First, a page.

Security officials: No 'specific credible threat' to the Super Bowl

Minneapolis Police Commander Bruce Folkens.
Minneapolis Police Commander Bruce Folkens shows reporters a digital map of U.S. Bank Stadium that includes links to about 2,000 video cameras.
Matt Sepic | MPR News

Updated: 9:16 p.m. | Posted: 4:30 p.m.

Federal agents, police and security personnel say they're ready for the Super Bowl and whatever it will bring.

Department of Homeland Security Secretary Kirstjen Nielsen said fans should not be concerned.

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"As of today there is no specific credible threat. We'll continue to monitor," Nielsen said. "There are no guarantees in life, but we can guarantee folks that come though will have a great day. A good time. It'll be a good game."

"We've planned, we've trained. It's game time for us, and we are ready to do what we need to do and take care of anything that comes our way," said FBI Special Agent in Charge in Minneapolis, Richard Thornton. "We are all eagerly anticipating this Sunday, and our chance to do our part to make this a safe, secure and enjoyable event for everybody."

Nielsen and Thornton were among a dozen security officials at a press availability at the Hilton Hotel in downtown Minneapolis Wednesday afternoon. They outlined some of the measures authorities are taking, including a network of 2,000 security cameras in and around the stadium and tighter restrictions on credentials following the theft of Patriots quarterback Tom Brady's game jersey in Houston last year.

Law enforcement officers stand on stage during a security news conference.
Law enforcement officers stand on stage during a security news conference in advance of the Super Bowl 52 football game, Wednesday, Jan. 31, 2018, in Minneapolis.
Matt Slocum | AP

There are also vehicle screenings, perimeter guards, explosive detection units, special response teams, mobile command centers, links to the federal intelligence community, sex trafficking teams and anti-counterfeiting efforts.

Minneapolis police chief Medaria Arradondo noted the security appears "robust," but it's necessary to keep the game safe and welcoming. He also thanked police officers from all over Minnesota who stepped forward.

At the multi-agency coordination center — the Super Bowl security and logistics headquarters — around 80 people representing state, federal and local law enforcement work around several large screens. One shows a live view of U.S. Bank stadium from a nearby building. On the center screen is a 3-D map of downtown Minneapolis — similar to Google Maps, but with a lot more detail.

Bruce Folkens, the Minneapolis police commander who oversees the center, said staff there can see live video from two-thousand cameras inside and outside the stadium, just by clicking on that map.

"The little orange dots there are the security cameras in the stadium," Folkens said. "So if there's a problem inside the stadium, we can go in and pick out a camera where that feed is at and look at what's going on."

Besides the fixed cameras, Folkens said patrol officers also are able to feed back live video from their smartphones.

The NFL's Cathy Lanier speaks during a security news conference.
The NFL's Cathy Lanier speaks during a security news conference with law enforcement in advance of the Super Bowl 52 football game, Wednesday, Jan. 31, 2018, in Minneapolis.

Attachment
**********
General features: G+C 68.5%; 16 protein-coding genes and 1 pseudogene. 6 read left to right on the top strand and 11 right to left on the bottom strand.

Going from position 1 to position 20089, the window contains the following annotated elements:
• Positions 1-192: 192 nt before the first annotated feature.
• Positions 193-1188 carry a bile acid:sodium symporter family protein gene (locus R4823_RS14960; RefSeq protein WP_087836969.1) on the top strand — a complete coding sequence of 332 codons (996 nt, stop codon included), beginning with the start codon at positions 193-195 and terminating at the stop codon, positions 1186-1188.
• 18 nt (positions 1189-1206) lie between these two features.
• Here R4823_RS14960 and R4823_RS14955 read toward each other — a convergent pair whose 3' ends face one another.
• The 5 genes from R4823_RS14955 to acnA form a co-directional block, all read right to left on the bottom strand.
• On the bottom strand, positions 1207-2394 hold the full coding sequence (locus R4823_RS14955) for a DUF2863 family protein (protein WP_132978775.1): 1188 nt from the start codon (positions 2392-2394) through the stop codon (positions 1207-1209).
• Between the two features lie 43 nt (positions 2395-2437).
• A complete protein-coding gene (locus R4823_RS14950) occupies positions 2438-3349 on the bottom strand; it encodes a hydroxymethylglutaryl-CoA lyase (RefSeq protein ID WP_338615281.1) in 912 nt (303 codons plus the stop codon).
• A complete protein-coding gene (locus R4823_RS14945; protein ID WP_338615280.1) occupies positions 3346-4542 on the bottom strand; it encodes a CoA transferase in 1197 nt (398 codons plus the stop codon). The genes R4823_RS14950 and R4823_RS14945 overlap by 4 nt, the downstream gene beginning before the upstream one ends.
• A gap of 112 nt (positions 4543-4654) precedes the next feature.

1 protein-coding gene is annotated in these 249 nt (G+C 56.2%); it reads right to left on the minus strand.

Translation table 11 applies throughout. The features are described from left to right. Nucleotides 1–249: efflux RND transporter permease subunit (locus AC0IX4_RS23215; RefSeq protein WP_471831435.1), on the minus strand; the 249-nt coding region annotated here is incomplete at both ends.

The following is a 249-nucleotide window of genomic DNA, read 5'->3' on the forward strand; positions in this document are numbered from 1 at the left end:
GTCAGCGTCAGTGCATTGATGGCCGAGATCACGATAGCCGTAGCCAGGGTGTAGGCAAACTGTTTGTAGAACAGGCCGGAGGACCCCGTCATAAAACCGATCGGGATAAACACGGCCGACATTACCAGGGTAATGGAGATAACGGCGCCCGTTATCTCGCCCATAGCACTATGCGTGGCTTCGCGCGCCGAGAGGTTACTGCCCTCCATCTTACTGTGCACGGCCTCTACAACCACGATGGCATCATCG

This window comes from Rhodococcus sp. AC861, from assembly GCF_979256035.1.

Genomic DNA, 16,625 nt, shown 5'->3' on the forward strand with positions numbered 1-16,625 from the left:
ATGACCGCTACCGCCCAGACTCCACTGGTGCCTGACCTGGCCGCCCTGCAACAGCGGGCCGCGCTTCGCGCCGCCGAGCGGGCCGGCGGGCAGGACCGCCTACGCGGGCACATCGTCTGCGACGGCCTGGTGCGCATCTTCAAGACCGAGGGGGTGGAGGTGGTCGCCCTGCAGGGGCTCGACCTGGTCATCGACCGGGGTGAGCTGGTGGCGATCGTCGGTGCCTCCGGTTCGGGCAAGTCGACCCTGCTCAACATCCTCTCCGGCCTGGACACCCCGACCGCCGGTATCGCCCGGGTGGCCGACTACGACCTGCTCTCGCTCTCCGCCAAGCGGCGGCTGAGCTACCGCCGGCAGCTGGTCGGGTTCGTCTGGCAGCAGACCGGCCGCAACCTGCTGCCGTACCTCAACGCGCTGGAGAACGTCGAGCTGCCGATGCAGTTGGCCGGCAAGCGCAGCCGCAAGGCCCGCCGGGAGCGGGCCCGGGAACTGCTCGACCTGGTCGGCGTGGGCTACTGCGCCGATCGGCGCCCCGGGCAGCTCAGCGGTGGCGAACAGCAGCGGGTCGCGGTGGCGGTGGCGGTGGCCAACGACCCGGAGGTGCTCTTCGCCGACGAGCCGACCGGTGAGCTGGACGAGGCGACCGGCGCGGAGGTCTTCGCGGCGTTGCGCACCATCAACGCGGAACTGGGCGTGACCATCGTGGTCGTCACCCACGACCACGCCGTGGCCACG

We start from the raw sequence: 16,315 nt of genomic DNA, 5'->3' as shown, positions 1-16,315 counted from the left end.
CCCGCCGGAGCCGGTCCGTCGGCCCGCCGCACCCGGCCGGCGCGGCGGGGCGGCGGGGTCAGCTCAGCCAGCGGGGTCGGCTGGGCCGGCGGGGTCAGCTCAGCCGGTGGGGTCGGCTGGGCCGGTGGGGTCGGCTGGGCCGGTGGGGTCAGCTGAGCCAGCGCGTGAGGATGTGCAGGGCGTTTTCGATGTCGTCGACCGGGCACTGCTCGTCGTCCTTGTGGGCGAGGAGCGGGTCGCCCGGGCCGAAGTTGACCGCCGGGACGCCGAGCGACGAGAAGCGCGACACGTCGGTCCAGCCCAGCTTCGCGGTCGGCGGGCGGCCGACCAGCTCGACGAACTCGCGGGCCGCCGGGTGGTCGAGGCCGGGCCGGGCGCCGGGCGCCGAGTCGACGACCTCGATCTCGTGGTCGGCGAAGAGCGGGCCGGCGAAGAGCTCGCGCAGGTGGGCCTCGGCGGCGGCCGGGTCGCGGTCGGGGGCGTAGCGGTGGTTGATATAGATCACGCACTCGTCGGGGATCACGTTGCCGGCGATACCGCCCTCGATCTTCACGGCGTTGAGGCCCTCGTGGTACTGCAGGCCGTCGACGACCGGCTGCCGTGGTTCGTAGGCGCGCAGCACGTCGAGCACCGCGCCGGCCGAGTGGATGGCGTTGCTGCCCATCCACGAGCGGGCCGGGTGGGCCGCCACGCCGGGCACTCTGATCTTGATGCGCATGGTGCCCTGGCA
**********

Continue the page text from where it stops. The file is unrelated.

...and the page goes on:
Matt Slocum | AP

Staff from city departments such as public works are also on hand, ready to deploy plows in case of snow and tweak traffic signals.

Immediately outside the stadium, the security presence is large and visible. The streets surrounding the venue are closed off with concrete barriers and chain link fencing. Even more streets will shut down Friday. The restricted area covers 30 city blocks.

"The stadium does sit in the heart of the city. So pretty tightly wedged in the center of the city. And building out a secure perimeter took a little creativity," said Cathy Lanier, the former Washington, D.C. police chief who's now the NFL's head of security.

For the first time at a Super Bowl, fans can go through security screening miles away from the venue, she said.

"Ticket holders now for this Super Bowl will have the option to park for free at the Mall of America, go through screening there, and take an express ride on the Blue Line train to the front door of the stadium," Lanier said.

Those headed to the game from the east can go through security at the University of Minnesota Stadium Village stop and take a special Green Line train into downtown. For train riders not going to the game, Metro Transit is providing free shuttle buses on Sunday along the entire Blue Line, and on the the Green Line west of Stadium Village.

Even with thousands of cameras and security personnel stationed all over the stadium and its grounds, Alex Khu, with the Department of Homeland Security in the Twin Cities, is urging fans to be vigilant.

"If you see something suspicious, please contact the authorities or report it to a uniformed police officer nearby," Khu said.

While avoiding any sort of mass casualty attack is foremost on the minds of law enforcement, Khu says police and federal agents are also on the lookout for other crimes including sex trafficking and the sale of counterfeit tickets and team merchandise.

Lanier suggested there's another threat some fans might not have considered: a subzero cold snap that may chill Super Sunday.

She urged fans to go through the security screening offered at the Mall of America, to come early and dress warmly.

"Everyone should expect to spend some time out in the elements," Lanier said. "This is very important to make sure that people who are coming here and visiting the Super Bowl dress appropriately. Even if you're only out for a few minutes, it's important you dress appropriately."

She also said battery-operated heated clothing, like socks or vests, will be banned.